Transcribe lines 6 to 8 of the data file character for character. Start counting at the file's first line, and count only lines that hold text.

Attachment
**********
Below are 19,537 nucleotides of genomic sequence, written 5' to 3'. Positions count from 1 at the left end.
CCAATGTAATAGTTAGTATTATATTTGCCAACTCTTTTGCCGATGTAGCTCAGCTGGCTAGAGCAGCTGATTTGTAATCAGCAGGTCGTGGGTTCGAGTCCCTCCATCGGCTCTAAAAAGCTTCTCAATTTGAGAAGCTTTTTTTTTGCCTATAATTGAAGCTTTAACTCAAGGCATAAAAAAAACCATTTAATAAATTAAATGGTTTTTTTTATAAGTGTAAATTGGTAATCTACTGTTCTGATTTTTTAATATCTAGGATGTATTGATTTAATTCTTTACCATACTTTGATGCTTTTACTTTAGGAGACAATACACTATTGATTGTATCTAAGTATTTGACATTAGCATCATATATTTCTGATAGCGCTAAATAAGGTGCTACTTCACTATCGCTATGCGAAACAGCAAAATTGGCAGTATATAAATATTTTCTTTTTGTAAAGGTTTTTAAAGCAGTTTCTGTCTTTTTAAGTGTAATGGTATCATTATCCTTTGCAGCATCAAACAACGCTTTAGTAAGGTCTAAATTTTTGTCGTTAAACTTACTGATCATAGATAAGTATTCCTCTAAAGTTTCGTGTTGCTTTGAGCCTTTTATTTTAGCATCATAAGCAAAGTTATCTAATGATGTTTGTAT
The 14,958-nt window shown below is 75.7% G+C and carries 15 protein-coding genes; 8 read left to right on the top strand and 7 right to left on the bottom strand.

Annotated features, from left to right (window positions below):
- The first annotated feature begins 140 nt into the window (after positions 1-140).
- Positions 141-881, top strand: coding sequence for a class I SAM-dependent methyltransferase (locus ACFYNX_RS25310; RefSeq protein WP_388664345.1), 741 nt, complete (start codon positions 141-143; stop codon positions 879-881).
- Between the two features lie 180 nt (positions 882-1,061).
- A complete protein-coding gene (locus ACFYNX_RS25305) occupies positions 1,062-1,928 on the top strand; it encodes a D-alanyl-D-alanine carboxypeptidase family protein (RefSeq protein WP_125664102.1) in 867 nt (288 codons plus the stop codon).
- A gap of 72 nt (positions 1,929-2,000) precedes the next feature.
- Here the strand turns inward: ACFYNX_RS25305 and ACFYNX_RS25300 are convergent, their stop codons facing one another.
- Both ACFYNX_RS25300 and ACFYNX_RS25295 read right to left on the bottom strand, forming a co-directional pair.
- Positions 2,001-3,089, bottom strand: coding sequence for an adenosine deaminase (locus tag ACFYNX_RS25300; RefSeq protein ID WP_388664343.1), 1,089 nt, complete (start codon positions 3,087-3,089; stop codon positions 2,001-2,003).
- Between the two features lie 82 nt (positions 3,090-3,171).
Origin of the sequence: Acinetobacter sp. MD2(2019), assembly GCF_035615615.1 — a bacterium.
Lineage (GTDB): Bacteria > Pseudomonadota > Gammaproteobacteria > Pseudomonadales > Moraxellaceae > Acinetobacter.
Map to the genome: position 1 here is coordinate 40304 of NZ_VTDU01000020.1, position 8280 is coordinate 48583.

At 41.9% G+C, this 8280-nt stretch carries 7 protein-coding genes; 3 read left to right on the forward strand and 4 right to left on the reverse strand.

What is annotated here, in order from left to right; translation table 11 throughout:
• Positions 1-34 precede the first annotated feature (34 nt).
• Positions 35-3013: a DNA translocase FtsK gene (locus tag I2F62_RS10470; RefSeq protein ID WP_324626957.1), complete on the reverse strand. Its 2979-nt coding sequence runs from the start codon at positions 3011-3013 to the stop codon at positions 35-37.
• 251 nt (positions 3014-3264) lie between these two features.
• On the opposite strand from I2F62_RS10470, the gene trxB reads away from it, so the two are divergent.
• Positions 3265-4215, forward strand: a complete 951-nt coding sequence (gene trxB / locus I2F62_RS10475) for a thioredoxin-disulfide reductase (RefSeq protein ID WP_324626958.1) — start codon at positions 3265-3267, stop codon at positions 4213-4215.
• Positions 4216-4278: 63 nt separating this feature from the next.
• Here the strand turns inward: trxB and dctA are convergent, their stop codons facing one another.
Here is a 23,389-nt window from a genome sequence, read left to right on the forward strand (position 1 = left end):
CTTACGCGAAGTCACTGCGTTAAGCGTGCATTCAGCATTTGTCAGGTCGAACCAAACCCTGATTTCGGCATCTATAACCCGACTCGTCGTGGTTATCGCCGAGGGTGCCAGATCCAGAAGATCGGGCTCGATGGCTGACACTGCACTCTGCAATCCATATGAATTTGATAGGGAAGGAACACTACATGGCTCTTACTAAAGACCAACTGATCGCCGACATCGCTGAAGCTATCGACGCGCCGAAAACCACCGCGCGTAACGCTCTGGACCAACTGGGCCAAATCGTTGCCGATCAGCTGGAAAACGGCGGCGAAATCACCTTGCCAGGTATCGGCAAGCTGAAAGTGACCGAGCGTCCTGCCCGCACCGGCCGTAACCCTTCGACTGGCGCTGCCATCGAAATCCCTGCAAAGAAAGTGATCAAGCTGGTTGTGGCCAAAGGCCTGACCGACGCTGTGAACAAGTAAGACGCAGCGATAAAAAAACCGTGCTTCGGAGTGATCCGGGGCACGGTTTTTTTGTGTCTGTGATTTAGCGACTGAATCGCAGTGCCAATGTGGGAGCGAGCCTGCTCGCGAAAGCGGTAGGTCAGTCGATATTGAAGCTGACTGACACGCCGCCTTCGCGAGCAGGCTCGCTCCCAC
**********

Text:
- Positions 141-881, top strand: coding sequence for a class I SAM-dependent methyltransferase (locus ACFYNX_RS25310; RefSeq protein WP_388664345.1), 741 nt, complete (start codon positions 141-143; stop codon positions 879-881).
- Between the two features lie 180 nt (positions 882-1,061).
- A complete protein-coding gene (locus ACFYNX_RS25305) occupies positions 1,062-1,928 on the top strand; it encodes a D-alanyl-D-alanine carboxypeptidase family protein (RefSeq protein WP_125664102.1) in 867 nt (288 codons plus the stop codon).